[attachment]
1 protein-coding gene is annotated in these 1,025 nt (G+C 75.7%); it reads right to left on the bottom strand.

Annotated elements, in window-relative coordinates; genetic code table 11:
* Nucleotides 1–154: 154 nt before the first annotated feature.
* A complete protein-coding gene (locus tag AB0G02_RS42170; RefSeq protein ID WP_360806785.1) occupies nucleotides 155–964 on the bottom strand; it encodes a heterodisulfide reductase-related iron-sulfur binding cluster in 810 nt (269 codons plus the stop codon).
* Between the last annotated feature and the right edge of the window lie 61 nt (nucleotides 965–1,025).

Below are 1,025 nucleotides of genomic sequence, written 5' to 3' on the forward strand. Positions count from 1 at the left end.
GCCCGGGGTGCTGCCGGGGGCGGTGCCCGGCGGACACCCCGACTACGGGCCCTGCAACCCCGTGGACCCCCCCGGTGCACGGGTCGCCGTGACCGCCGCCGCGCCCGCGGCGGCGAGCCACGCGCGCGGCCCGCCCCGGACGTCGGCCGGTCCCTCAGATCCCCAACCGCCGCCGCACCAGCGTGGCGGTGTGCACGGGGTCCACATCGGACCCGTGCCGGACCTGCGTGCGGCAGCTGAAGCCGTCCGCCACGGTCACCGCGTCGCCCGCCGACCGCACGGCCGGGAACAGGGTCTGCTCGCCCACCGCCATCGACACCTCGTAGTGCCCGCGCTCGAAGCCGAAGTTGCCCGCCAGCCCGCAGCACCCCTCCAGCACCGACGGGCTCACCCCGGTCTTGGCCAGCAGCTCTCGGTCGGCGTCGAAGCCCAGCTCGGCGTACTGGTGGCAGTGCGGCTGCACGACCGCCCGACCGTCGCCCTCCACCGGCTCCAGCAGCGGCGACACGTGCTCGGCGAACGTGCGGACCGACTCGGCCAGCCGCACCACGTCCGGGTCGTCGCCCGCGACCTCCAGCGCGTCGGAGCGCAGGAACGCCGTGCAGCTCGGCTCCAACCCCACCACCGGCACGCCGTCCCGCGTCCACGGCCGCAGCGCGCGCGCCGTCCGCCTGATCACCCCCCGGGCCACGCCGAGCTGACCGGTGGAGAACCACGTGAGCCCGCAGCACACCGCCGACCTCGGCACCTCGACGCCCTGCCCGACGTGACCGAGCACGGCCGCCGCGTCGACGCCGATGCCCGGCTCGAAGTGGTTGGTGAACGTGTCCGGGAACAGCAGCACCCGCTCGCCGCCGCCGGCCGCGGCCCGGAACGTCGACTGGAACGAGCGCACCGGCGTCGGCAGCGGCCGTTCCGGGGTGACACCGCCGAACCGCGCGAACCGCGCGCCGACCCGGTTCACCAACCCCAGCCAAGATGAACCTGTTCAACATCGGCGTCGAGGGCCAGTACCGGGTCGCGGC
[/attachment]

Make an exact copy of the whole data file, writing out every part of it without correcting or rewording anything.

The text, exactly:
1 protein-coding gene is annotated in these 1,025 nt (G+C 75.7%); it reads right to left on the bottom strand.

Annotated elements, in window-relative coordinates; genetic code table 11:
* Nucleotides 1–154: 154 nt before the first annotated feature.
* A complete protein-coding gene (locus tag AB0G02_RS42170; RefSeq protein ID WP_360806785.1) occupies nucleotides 155–964 on the bottom strand; it encodes a heterodisulfide reductase-related iron-sulfur binding cluster in 810 nt (269 codons plus the stop codon).
* Between the last annotated feature and the right edge of the window lie 61 nt (nucleotides 965–1,025).

Below are 1,025 nucleotides of genomic sequence, written 5' to 3' on the forward strand. Positions count from 1 at the left end.
GCCCGGGGTGCTGCCGGGGGCGGTGCCCGGCGGACACCCCGACTACGGGCCCTGCAACCCCGTGGACCCCCCCGGTGCACGGGTCGCCGTGACCGCCGCCGCGCCCGCGGCGGCGAGCCACGCGCGCGGCCCGCCCCGGACGTCGGCCGGTCCCTCAGATCCCCAACCGCCGCCGCACCAGCGTGGCGGTGTGCACGGGGTCCACATCGGACCCGTGCCGGACCTGCGTGCGGCAGCTGAAGCCGTCCGCCACGGTCACCGCGTCGCCCGCCGACCGCACGGCCGGGAACAGGGTCTGCTCGCCCACCGCCATCGACACCTCGTAGTGCCCGCGCTCGAAGCCGAAGTTGCCCGCCAGCCCGCAGCACCCCTCCAGCACCGACGGGCTCACCCCGGTCTTGGCCAGCAGCTCTCGGTCGGCGTCGAAGCCCAGCTCGGCGTACTGGTGGCAGTGCGGCTGCACGACCGCCCGACCGTCGCCCTCCACCGGCTCCAGCAGCGGCGACACGTGCTCGGCGAACGTGCGGACCGACTCGGCCAGCCGCACCACGTCCGGGTCGTCGCCCGCGACCTCCAGCGCGTCGGAGCGCAGGAACGCCGTGCAGCTCGGCTCCAACCCCACCACCGGCACGCCGTCCCGCGTCCACGGCCGCAGCGCGCGCGCCGTCCGCCTGATCACCCCCCGGGCCACGCCGAGCTGACCGGTGGAGAACCACGTGAGCCCGCAGCACACCGCCGACCTCGGCACCTCGACGCCCTGCCCGACGTGACCGAGCACGGCCGCCGCGTCGACGCCGATGCCCGGCTCGAAGTGGTTGGTGAACGTGTCCGGGAACAGCAGCACCCGCTCGCCGCCGCCGGCCGCGGCCCGGAACGTCGACTGGAACGAGCGCACCGGCGTCGGCAGCGGCCGTTCCGGGGTGACACCGCCGAACCGCGCGAACCGCGCGCCGACCCGGTTCACCAACCCCAGCCAAGATGAACCTGTTCAACATCGGCGTCGAGGGCCAGTACCGGGTCGCGGC